Fanning the Flames

Chicago’s fragile peace collapsed on August 2, 1919, raising the risk of more racist violence.

A little after 3:30 a.m. that morning, fires broke out west of the stockyards in the white neighborhood known as Packingtown or “back of the Yards.” High winds quickly spread the flames through the area’s wooden buildings. By the time the fire had been brought under control, the “fire zone” covered all the blocks between Forty-Third and Forty-Sixth Streets west from Hermitage Avenue. Breathless early reports claimed that the blaze left from two to three thousand people homeless. The final numbers were far smaller but still devastating. Saturday afternoon, the Chicago officials who inspected the burned-out area estimated that the damage could run as high as $500,000. Forty-nine houses were completely destroyed; nearly one thousand people were homeless.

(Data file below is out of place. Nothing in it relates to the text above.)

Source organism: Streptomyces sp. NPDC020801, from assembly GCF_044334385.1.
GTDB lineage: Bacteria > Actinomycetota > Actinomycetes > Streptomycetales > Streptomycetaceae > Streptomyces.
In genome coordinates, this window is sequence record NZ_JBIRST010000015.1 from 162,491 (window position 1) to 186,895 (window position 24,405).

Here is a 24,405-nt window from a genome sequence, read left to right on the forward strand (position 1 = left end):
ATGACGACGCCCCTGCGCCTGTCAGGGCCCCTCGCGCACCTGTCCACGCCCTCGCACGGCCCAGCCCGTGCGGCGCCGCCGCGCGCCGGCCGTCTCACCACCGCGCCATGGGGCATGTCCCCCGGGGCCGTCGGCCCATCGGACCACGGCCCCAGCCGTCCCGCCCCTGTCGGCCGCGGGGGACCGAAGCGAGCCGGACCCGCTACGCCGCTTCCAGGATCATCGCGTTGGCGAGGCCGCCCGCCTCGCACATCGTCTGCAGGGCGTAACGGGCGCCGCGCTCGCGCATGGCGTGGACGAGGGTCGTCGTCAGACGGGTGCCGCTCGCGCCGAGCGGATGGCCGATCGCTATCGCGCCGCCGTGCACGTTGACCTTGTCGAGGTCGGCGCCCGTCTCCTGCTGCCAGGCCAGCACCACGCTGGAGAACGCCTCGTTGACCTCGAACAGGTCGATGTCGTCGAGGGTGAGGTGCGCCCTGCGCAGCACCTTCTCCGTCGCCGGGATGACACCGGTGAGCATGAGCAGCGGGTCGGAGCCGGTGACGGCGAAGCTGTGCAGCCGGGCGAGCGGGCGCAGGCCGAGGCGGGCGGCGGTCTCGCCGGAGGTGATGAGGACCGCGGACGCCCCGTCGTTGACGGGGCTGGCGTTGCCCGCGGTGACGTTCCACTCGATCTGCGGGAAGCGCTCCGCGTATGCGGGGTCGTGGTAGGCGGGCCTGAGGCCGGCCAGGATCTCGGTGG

Many politicians were quick to blame their favorite targets. Some pointed the finger at Chicago’s Black residents. Others accused labor unions.



Writer. Formerly civil rights attorney. Currently professor. Working on new book about mental disability and criminal law in the 20th century.

Leave a Reply

Fill in your details below or click an icon to log in: Logo

You are commenting using your account. Log Out /  Change )

Twitter picture

You are commenting using your Twitter account. Log Out /  Change )

Facebook photo

You are commenting using your Facebook account. Log Out /  Change )

Connecting to %s